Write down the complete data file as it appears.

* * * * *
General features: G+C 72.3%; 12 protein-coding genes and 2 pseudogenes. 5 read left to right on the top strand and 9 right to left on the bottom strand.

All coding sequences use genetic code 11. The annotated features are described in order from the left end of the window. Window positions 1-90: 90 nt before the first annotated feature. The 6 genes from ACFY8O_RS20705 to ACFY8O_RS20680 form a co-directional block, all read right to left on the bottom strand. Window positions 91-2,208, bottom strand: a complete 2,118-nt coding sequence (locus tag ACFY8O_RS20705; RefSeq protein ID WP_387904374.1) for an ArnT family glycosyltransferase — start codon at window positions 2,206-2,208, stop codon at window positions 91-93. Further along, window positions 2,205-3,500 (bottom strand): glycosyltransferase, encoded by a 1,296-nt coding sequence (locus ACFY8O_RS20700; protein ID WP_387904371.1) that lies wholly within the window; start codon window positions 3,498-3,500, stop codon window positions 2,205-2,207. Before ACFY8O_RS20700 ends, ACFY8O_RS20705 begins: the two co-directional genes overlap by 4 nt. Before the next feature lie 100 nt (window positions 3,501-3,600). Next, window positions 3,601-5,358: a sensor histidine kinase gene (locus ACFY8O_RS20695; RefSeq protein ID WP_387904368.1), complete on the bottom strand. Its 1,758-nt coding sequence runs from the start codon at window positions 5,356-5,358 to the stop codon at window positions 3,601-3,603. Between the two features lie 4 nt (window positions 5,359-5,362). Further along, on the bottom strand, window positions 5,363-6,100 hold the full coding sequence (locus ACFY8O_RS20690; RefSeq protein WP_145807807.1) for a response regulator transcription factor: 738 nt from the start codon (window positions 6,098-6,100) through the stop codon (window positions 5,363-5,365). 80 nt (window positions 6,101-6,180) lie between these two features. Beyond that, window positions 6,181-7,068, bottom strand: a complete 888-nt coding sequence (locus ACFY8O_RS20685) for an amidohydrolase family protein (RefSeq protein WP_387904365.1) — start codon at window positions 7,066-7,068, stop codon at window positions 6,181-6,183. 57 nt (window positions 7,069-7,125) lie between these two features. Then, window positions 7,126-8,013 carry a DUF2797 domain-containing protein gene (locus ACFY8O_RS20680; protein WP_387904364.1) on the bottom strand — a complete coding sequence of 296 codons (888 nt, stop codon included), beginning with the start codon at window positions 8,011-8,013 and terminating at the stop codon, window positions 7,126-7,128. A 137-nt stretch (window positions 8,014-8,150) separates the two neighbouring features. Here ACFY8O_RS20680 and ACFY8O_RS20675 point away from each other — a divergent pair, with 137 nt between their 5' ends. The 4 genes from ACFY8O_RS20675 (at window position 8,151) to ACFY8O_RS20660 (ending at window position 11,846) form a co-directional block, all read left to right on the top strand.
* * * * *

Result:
General features: G+C 72.3%; 12 protein-coding genes and 2 pseudogenes. 5 read left to right on the top strand and 9 right to left on the bottom strand.

All coding sequences use genetic code 11. The annotated features are described in order from the left end of the window. Window positions 1-90: 90 nt before the first annotated feature. The 6 genes from ACFY8O_RS20705 to ACFY8O_RS20680 form a co-directional block, all read right to left on the bottom strand. Window positions 91-2,208, bottom strand: a complete 2,118-nt coding sequence (locus tag ACFY8O_RS20705; RefSeq protein ID WP_387904374.1) for an ArnT family glycosyltransferase — start codon at window positions 2,206-2,208, stop codon at window positions 91-93. Further along, window positions 2,205-3,500 (bottom strand): glycosyltransferase, encoded by a 1,296-nt coding sequence (locus ACFY8O_RS20700; protein ID WP_387904371.1) that lies wholly within the window; start codon window positions 3,498-3,500, stop codon window positions 2,205-2,207. Before ACFY8O_RS20700 ends, ACFY8O_RS20705 begins: the two co-directional genes overlap by 4 nt. Before the next feature lie 100 nt (window positions 3,501-3,600). Next, window positions 3,601-5,358: a sensor histidine kinase gene (locus ACFY8O_RS20695; RefSeq protein ID WP_387904368.1), complete on the bottom strand. Its 1,758-nt coding sequence runs from the start codon at window positions 5,356-5,358 to the stop codon at window positions 3,601-3,603. Between the two features lie 4 nt (window positions 5,359-5,362). Further along, on the bottom strand, window positions 5,363-6,100 hold the full coding sequence (locus ACFY8O_RS20690; RefSeq protein WP_145807807.1) for a response regulator transcription factor: 738 nt from the start codon (window positions 6,098-6,100) through the stop codon (window positions 5,363-5,365). 80 nt (window positions 6,101-6,180) lie between these two features. Beyond that, window positions 6,181-7,068, bottom strand: a complete 888-nt coding sequence (locus ACFY8O_RS20685) for an amidohydrolase family protein (RefSeq protein WP_387904365.1) — start codon at window positions 7,066-7,068, stop codon at window positions 6,181-6,183. 57 nt (window positions 7,069-7,125) lie between these two features. Then, window positions 7,126-8,013 carry a DUF2797 domain-containing protein gene (locus ACFY8O_RS20680; protein WP_387904364.1) on the bottom strand — a complete coding sequence of 296 codons (888 nt, stop codon included), beginning with the start codon at window positions 8,011-8,013 and terminating at the stop codon, window positions 7,126-7,128. A 137-nt stretch (window positions 8,014-8,150) separates the two neighbouring features. Here ACFY8O_RS20680 and ACFY8O_RS20675 point away from each other — a divergent pair, with 137 nt between their 5' ends. The 4 genes from ACFY8O_RS20675 (at window position 8,151) to ACFY8O_RS20660 (ending at window position 11,846) form a co-directional block, all read left to right on the top strand.